There's a corner of Italy for every type of traveler. If you want art- and history-filled cities, Italy has them by the dozens. Small towns where you can slow down and absorb local culture? Italy has thousands, each prettier than the last. Beaches? Whether you want endless sands or pebbly shores set under windswept cliffs, you'll find them in Italy. Alpine lakes, UNESCO-listed archaeological parks, thermal springs, glacier-carved valleys, pristine islands, and even volcanos—Italy has them.
To help you choose from Italy's embarrassment of riches, we've created a list of the top 15 destinations in Italy, with a little information about why each one deserves a visit. But remember, no list of the best places to see in Italy could ever be exhaustive or complete, so use this as a stepping off point for creating your own ideal itinerary for a vacation in Italy.
Much of the history of Europe was shaped in Rome, and the past is still palpable here at every turn. From the ancient relics of the Colosseum, Forum, and Palatine Hill to medieval Trastevere, Baroque churches and fountains, and the glories of Vatican City, there's a reason so many Italian vacations start or finish here. There's enough to see in Rome to fill a lifetime, but you can make a pretty good dent in four or five days. Reserve in advance for must-see places like the Colosseum and the Vatican Museums, and make time to slow down, sit in a piazza or sidewalk café, and watch Roman life go by.
Florence, the birthplace of the Italian Renaissance and the largest city in Tuscany, offers art museums, historic landmarks, narrow cobblestone streets, and a feel altogether different from Rome. In a few busy days here, you can see the major museums, including the Uffizi and the Accademia (reserve ahead for both), explore Florence's bustling markets, walk its many bridges, and discover the Oltrarno (its Left Bank). That will still leave you time for sampling Florentine cuisine, paired with some nice wine from the Tuscan countryside. Florence is also reputed to have some of the best gelato in Italy, but you'll have to decide that for yourself.
Despite its bad press of late—overcrowding and record flooding—Venice is still Venice, and it's simply intoxicatingly magical. Base yourself several days in a hotel in one of the city's sestieri (quarters) and set off on foot or by vaporetto (water bus) to explore this water-soaked land of Byzantine architecture and glorious decay. Marvel at the interior and exterior of St. Mark's Basilica and the Doge's Palace, have an overpriced drink on St. Mark's square, eat cheap cicchetti (tapas-like snacks) in an authentic Venetian wine bar, get lost in the Dorsoduro or Cannaregio districts, and go ahead and spring for that pricey gondola ride—because there's only one Venice, after all.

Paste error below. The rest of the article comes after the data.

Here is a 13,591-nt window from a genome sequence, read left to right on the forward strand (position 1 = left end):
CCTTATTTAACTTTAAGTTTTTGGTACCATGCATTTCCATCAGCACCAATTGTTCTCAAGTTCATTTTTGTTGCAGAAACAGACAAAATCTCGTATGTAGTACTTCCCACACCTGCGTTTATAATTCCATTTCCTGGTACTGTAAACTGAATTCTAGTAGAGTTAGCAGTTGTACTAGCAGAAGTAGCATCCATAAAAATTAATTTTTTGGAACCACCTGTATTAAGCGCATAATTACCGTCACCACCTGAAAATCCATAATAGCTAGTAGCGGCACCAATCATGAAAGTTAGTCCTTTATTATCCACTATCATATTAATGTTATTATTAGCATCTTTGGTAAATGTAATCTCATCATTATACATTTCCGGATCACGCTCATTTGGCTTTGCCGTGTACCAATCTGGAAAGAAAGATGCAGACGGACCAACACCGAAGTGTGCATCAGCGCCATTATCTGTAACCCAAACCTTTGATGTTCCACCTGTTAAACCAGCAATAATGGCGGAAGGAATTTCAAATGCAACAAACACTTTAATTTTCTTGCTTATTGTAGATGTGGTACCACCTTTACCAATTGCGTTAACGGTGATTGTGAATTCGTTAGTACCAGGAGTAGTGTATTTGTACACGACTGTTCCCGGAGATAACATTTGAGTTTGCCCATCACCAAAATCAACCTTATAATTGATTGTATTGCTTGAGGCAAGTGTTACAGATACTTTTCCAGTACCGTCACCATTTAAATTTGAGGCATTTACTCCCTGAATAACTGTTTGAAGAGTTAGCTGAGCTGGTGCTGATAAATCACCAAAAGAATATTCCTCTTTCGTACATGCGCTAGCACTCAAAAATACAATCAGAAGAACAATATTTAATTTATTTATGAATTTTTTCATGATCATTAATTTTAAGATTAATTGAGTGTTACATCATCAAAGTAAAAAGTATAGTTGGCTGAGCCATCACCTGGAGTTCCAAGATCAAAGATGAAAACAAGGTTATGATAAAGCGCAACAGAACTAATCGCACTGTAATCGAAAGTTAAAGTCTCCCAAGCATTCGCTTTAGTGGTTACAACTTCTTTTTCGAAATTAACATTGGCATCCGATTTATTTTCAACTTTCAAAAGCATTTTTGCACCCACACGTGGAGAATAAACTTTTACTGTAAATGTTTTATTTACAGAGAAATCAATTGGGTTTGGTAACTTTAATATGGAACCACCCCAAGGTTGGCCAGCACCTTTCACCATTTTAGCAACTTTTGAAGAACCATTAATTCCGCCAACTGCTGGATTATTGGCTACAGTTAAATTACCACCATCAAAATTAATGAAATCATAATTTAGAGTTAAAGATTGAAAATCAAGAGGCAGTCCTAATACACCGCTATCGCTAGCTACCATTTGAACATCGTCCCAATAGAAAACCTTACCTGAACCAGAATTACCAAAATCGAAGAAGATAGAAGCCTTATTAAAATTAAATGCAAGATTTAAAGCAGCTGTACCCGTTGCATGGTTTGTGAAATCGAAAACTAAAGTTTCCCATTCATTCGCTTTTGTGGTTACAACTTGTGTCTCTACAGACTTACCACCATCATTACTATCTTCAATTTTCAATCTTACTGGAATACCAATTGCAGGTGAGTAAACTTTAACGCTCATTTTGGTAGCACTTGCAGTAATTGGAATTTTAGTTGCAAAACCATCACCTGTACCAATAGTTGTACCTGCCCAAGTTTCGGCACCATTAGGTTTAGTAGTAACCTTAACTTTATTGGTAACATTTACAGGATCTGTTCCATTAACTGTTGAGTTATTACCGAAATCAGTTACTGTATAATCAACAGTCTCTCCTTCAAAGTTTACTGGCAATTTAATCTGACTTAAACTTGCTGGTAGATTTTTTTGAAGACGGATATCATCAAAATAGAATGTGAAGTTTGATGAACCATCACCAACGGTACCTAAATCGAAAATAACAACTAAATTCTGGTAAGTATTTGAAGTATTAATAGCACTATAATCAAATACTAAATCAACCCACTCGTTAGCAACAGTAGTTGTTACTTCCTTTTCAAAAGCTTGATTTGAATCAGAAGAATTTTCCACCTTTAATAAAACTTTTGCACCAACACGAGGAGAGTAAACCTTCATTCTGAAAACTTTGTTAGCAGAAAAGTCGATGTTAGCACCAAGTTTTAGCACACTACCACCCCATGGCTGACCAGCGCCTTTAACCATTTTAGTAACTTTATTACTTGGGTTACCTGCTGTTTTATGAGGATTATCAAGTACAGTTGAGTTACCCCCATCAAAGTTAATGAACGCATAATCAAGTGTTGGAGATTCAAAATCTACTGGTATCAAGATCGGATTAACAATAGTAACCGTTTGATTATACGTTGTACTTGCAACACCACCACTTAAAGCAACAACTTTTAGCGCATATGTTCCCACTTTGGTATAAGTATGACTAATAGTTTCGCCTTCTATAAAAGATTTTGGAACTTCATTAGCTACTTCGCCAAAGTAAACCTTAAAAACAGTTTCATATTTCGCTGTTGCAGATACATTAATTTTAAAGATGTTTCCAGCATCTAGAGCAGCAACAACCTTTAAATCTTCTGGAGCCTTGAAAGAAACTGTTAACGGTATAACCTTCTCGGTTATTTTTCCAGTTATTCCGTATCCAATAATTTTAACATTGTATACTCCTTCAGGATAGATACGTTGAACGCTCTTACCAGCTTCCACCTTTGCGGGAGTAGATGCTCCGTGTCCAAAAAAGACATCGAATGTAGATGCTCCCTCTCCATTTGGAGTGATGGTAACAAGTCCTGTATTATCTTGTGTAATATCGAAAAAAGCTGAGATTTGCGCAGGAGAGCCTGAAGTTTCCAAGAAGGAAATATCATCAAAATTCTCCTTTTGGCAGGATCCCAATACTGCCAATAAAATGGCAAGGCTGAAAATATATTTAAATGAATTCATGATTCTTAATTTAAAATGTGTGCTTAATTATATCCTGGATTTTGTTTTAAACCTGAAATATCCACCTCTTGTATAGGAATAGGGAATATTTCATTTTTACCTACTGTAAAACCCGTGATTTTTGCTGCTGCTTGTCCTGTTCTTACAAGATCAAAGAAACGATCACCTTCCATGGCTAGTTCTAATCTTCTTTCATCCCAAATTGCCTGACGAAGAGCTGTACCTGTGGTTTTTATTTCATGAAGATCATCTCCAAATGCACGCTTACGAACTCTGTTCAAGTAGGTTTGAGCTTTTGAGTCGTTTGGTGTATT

With its Greek ruins, North African-influenced cuisine, Spanish Baroque architecture and all those blond Italians—the lingering effects of Norman rule—you might be excused for thinking Sicily is an entirely different country from Italy. This fascinating island—Italy's largest—has a rich history in its earthy cities like Palermo and Catania and UNESCO-listed archaeological sites at Agrigento and Syracuse. Plus, with gorgeous beaches all around the island and an active volcano where you can ski in the winter, Sicily is full of surprises. A week or more here is just scratching the surface.
Beautiful, chaotic, vibrant, and intensely historic, Naples feels like Italy's most lived-in city. A few days here could be quickly filled up. See the city's archaeological museum—which is perhaps the finest in Italy—and tour its hundreds of churches and religious complexes. Visit castles and palaces where Norman, Spanish, and French kings held court, or dive into the Centro Storico, where you'll be met with delicious street food. Go underground to discover Greek and Roman ruins, and eat seafood fresh off the fishing boat at a seaside trattoria. Naples is simply enchanting, if not for the faint of heart.
A refuge for Roman Emperor Tiberius and the booty of countless wars, Capri has always had a certain cache. The crowds have dimmed that aura of exclusivity a bit, but Capri still has that something special. Spend a couple of days here shopping, wandering down narrow covered alleyways, hiking up to Tiberius's villa, and taking a boat ride into the ethereal Blue Grotto.
Part heartland, part industrial powerhouse, the Emilia-Romagna region of north-central Italy often gets passed over in favor of Venice, Milan, or Tuscany—but this varied, prosperous land has a lot to offer. Bologna has history, wide-open squares, and youth-infused nightlife. Parma has its culinary traditions that go well beyond ham and cheese, while Modena is known for its balsamic vinegar and sports car industry. On the Adriatic, Ravenna is the city of mosaics, while Rimini is one of the biggest beach resorts in Europe. Each of these cities warrants a day or more of your time.